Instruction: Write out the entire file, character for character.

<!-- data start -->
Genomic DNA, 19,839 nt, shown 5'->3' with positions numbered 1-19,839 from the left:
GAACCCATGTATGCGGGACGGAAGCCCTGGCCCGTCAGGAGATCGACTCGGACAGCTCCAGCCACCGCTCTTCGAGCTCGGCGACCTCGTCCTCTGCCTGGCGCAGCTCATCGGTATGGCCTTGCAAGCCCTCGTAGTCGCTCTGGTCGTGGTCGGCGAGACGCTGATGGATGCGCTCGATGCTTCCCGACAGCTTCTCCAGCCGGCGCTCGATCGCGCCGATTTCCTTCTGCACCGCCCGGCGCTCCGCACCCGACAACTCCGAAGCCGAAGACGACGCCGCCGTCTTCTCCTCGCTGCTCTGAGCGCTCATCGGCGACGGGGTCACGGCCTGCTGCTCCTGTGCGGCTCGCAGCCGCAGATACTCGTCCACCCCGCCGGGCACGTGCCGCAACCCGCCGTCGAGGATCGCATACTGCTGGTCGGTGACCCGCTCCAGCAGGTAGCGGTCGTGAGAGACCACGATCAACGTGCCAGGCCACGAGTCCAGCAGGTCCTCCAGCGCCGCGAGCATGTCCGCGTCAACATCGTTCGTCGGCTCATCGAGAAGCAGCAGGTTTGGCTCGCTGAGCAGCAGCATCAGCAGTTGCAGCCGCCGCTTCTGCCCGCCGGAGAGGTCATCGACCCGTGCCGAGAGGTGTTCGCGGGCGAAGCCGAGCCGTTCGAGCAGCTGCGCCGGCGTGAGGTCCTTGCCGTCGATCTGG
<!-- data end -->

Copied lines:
Genomic DNA, 19,839 nt, shown 5'->3' with positions numbered 1-19,839 from the left:
GAACCCATGTATGCGGGACGGAAGCCCTGGCCCGTCAGGAGATCGACTCGGACAGCTCCAGCCACCGCTCTTCGAGCTCGGCGACCTCGTCCTCTGCCTGGCGCAGCTCATCGGTATGGCCTTGCAAGCCCTCGTAGTCGCTCTGGTCGTGGTCGGCGAGACGCTGATGGATGCGCTCGATGCTTCCCGACAGCTTCTCCAGCCGGCGCTCGATCGCGCCGATTTCCTTCTGCACCGCCCGGCGCTCCGCACCCGACAACTCCGAAGCCGAAGACGACGCCGCCGTCTTCTCCTCGCTGCTCTGAGCGCTCATCGGCGACGGGGTCACGGCCTGCTGCTCCTGTGCGGCTCGCAGCCGCAGATACTCGTCCACCCCGCCGGGCACGTGCCGCAACCCGCCGTCGAGGATCGCATACTGCTGGTCGGTGACCCGCTCCAGCAGGTAGCGGTCGTGAGAGACCACGATCAACGTGCCAGGCCACGAGTCCAGCAGGTCCTCCAGCGCCGCGAGCATGTCCGCGTCAACATCGTTCGTCGGCTCATCGAGAAGCAGCAGGTTTGGCTCGCTGAGCAGCAGCATCAGCAGTTGCAGCCGCCGCTTCTGCCCGCCGGAGAGGTCATCGACCCGTGCCGAGAGGTGTTCGCGGGCGAAGCCGAGCCGTTCGAGCAGCTGCGCCGGCGTGAGGTCCTTGCCGTCGATCTGG